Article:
Freecycle – Network

Freecycle Logo We have here in Edinburgh a vibrant community of Freecyclers. Freecycle is a loose network of email groups, running on Yahoo (unfortunately), with the aim to reduce landfill. Basically people just announce when they want to get rid of something (furniture, pets, … kids…- just joking- ) and then anybody who wants to, can reply and try to persuade the person to give it to him or her.

Whilst it works sometimes really brilliantly, and I got a lot of stuff from it, particularly for the G8, it can be sometimes a bit frustrating. For the G8 we got computer(s), monitors, sofabeds, minidisk recorder, video recorders, dictionary, office chairs and desks and so much other stuff for free, it was really helpful. In Edinburgh, the group has 5789 members, and there about 50 messages coming through daily. Just yesterday I was given a compost bin for my allotment by one of the group members.
The biggest group seems to be in London with over 27 000 members. There are subgroups forming up, such like Hackney and Islington, but still, it doesn’t seem to reduce the numbers of the main group. New York has also over 20 000 members, and Melbourne around 10 000.
However, there are some minus points with this hugely popular group, too. Basically, you never really get what you really need at the time when you need it most. For example I was really, really keen on the offered Garden Equipment Tool Box, but unfortunately it went to someone else, who was quicker. Most of the articles are given away on a first come, first served basis.

So, if you are not subscribed and willing to wade through about 50 other, to you irrelevant emails, your chances of being the first person are slim. And you need to be at the computer right at the time when the email messages comes through and reply imediatedly.
Also the offered festival marquee was given not to us/me, but to another charity.
And you have a clear advantage, if you are good at DIY. As the alternative is often the rubbish heap, many items have loose ends or a damaged in some way. Otherwise, if they are of distinctive value, they are much more often advertisied in the weekly second hand paper.

The main problem of Freecycle though is, that there are many more people willing to take stuff than to offer. So, although it is said at the beginning that you should offer stuff equally than wanting and taking, the balance is a bit more tipped to the receiving end. The only thing I could really offer to people is rhubarb. At so much other stuff, which I give away first usually goes to neighbours and friends, especially as I live in a rather poor community anyways.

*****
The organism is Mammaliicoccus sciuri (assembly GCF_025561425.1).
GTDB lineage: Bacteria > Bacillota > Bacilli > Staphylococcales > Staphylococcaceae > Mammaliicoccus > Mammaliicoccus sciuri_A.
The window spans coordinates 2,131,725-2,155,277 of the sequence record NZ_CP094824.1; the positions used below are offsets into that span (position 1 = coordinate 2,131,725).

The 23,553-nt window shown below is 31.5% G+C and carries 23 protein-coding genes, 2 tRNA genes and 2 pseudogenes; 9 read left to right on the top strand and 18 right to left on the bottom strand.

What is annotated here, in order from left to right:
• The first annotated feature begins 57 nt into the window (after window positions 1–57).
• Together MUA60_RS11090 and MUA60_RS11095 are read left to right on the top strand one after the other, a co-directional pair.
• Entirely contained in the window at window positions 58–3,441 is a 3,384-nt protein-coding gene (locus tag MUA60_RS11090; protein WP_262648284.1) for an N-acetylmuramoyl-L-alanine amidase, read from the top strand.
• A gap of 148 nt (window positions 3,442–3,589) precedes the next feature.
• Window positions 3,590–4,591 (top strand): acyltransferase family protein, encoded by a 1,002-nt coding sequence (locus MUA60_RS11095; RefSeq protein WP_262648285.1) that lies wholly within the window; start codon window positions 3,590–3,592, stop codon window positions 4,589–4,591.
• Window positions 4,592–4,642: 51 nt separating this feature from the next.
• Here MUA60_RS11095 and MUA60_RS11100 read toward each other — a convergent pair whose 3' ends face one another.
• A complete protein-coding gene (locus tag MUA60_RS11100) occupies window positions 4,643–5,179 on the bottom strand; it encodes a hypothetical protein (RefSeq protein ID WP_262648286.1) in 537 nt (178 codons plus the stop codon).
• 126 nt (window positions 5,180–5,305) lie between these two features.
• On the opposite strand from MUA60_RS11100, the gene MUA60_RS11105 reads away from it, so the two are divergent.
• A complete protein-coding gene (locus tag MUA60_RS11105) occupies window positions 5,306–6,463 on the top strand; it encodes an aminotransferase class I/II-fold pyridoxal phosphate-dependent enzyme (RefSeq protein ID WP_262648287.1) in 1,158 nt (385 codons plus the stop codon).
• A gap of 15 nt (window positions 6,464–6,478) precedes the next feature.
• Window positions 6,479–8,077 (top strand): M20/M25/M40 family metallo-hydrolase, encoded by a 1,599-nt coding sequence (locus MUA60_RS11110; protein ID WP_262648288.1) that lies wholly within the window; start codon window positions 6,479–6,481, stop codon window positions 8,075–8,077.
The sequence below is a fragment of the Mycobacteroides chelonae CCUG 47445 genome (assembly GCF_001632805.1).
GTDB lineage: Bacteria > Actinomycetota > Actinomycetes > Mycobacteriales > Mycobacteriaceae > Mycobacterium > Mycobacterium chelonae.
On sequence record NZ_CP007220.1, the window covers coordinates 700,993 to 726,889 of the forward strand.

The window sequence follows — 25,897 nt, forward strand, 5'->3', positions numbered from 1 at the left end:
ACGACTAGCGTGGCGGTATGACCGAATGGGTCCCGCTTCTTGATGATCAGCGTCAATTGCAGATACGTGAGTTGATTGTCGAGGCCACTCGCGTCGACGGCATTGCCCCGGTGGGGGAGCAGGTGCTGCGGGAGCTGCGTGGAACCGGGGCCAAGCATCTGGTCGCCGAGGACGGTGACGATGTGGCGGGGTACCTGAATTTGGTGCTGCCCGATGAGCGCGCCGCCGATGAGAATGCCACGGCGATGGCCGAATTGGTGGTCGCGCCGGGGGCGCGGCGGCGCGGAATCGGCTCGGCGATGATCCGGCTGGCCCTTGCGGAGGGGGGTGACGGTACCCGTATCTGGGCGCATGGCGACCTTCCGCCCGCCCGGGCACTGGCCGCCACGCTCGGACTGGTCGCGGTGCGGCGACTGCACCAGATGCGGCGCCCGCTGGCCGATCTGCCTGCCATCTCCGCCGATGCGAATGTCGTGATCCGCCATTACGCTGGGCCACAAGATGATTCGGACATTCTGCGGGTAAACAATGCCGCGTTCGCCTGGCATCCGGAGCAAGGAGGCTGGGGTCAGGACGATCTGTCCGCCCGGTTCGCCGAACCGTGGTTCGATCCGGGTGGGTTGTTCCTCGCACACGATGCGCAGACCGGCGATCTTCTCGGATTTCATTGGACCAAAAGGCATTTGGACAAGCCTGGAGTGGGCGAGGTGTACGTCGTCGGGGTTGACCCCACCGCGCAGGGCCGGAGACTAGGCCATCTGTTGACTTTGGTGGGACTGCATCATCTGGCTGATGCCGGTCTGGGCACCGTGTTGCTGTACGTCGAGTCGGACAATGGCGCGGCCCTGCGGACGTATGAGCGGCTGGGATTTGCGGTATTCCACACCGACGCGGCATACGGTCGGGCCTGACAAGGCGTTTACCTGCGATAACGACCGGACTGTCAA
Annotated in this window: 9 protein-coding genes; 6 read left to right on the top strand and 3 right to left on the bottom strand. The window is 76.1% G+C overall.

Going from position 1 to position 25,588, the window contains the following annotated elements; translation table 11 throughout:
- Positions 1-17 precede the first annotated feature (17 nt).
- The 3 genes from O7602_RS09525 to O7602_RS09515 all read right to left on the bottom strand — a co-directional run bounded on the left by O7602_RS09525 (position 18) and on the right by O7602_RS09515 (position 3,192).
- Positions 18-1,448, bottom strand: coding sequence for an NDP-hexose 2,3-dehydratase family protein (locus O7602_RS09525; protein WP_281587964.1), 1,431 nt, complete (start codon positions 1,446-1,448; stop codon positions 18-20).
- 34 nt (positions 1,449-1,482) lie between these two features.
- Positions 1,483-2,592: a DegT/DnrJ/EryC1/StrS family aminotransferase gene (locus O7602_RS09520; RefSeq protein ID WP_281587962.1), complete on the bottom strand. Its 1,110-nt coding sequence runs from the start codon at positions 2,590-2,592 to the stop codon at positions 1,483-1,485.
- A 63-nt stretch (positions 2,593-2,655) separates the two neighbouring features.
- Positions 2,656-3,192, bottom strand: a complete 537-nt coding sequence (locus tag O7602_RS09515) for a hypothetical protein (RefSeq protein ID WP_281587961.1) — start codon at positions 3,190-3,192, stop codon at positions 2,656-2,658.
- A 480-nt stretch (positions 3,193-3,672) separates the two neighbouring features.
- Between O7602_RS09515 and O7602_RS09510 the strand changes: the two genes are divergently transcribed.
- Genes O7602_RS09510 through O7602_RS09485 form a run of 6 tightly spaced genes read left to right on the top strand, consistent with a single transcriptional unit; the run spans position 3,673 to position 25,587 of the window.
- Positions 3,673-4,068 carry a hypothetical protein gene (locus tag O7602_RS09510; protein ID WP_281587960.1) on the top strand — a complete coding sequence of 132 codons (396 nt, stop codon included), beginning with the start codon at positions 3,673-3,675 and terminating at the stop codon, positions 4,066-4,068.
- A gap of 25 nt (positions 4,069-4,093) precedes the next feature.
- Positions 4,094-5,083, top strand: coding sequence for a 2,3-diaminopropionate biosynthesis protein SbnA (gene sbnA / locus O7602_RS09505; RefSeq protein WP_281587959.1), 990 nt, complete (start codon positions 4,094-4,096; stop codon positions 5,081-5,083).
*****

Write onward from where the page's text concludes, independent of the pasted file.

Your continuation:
Freecycle seems to be really good for baby and children stuff, though. And not everywhere you get such a vibrant email give-away community, in my sister’s city, there are only about 300 members and about 2 messages a day.
Anyways, there are groups worldwide, and though all political things will be eliminated by the moderator, it is a good nice practical forum for everyday people to make a difference, so I would recommend to all activists to get involved and start freecycling, too, especially if skipping is your second hobby, both spare-time activities are very compatible.


Comment by ana on 2006-05-28 14:41:41 +0100

Wow what a review! I did a post on my own blog just before going to Palestine but wasn’t as thorough!

I only have good words about it, apart from it being on yahoo – even with the amount of london freecylers! My current and precious bed comes from it, as well as some shelves that have greatly improved the tidiness of my room.

So I can’t say but good things really! – although sure there are defects and mistakes in every human thing, but overall, the world is a much better place since the creation of this network.

_Very_ good review

Comment by Vicky on 2006-06-08 10:53:51 +0100

Hi Ulla,

I’m a journalist writing for the Sunday Herald and I’m looking for someone to talk to about freecycle. Any chance you could meet me for a chat. Just drop a note to my email (


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